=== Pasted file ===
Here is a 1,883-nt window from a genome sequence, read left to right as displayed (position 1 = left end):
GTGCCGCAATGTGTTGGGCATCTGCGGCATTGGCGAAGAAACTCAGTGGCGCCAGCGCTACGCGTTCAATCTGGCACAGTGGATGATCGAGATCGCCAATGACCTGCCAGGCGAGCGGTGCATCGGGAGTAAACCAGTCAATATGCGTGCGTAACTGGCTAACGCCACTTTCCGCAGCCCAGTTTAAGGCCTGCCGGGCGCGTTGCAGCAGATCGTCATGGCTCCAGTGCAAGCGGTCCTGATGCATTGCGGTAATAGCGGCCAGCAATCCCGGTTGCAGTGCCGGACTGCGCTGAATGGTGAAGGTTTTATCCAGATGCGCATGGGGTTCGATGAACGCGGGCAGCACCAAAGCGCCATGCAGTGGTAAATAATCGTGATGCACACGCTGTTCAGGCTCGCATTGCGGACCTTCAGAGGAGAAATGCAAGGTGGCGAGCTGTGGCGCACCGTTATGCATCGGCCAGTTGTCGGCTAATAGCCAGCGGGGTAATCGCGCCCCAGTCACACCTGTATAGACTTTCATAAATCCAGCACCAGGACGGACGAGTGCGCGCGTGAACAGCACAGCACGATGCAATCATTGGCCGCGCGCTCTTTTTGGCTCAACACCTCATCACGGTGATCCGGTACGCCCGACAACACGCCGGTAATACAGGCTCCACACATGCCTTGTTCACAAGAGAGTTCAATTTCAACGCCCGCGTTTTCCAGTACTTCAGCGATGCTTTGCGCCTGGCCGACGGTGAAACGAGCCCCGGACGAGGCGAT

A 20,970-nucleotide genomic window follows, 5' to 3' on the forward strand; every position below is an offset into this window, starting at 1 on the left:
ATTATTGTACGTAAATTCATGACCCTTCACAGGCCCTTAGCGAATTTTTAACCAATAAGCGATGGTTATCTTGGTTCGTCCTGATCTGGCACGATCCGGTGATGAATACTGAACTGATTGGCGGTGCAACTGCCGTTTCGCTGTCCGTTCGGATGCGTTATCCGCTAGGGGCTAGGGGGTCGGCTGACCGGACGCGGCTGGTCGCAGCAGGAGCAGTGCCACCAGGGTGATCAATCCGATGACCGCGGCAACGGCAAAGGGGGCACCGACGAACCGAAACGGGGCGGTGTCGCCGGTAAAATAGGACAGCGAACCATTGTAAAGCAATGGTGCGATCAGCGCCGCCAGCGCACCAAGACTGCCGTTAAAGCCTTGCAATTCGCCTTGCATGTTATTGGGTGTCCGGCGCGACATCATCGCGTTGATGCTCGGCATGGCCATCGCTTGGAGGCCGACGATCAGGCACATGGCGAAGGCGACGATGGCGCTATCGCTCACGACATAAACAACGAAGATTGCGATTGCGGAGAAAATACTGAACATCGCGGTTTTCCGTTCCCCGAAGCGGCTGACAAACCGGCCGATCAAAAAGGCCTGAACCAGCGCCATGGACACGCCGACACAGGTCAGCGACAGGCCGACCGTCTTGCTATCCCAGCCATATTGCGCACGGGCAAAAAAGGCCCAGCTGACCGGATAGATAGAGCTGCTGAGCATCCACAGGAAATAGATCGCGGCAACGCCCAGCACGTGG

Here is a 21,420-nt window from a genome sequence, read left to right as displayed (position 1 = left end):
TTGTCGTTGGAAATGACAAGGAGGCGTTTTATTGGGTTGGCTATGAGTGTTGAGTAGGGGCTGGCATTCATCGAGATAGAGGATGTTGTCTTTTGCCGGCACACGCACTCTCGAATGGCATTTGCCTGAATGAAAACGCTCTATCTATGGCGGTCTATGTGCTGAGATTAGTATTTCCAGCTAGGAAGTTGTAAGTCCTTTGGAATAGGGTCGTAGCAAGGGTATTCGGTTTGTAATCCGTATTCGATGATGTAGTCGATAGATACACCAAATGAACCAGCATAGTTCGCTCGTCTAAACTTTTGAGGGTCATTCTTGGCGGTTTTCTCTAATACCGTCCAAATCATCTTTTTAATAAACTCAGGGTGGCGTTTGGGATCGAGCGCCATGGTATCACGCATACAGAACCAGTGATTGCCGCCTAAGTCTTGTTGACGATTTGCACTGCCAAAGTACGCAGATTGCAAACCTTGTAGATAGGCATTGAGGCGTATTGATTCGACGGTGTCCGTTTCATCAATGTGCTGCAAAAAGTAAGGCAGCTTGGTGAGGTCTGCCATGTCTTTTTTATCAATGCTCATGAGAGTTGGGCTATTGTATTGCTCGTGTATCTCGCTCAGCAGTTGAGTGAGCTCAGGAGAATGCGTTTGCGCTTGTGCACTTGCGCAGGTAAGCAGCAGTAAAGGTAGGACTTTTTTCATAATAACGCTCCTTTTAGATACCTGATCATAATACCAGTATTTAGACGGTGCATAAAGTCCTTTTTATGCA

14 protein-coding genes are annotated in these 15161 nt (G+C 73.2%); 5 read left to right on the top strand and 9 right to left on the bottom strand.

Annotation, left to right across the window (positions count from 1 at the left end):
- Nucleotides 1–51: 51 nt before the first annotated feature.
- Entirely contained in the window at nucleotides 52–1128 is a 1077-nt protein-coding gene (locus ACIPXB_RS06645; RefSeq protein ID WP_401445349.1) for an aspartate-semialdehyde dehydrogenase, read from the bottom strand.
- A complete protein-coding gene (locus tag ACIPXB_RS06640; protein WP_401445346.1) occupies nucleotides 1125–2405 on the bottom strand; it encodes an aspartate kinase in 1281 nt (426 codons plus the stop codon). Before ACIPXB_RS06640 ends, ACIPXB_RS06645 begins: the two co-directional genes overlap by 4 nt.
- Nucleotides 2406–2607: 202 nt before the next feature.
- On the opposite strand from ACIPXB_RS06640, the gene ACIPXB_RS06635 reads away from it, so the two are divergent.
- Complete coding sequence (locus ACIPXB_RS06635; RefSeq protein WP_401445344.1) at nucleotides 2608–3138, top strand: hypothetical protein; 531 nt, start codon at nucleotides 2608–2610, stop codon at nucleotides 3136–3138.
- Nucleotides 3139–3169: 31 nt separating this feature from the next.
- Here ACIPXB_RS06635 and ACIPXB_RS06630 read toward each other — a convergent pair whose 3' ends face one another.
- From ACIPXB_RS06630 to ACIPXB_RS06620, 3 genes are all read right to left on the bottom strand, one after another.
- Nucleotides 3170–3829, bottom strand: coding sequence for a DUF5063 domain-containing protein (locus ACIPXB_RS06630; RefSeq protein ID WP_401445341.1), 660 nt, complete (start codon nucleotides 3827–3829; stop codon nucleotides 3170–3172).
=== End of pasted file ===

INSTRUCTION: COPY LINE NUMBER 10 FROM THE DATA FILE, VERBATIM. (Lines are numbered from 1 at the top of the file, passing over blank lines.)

- Entirely contained in the window at nucleotides 52–1128 is a 1077-nt protein-coding gene (locus ACIPXB_RS06645; RefSeq protein ID WP_401445349.1) for an aspartate-semialdehyde dehydrogenase, read from the bottom strand.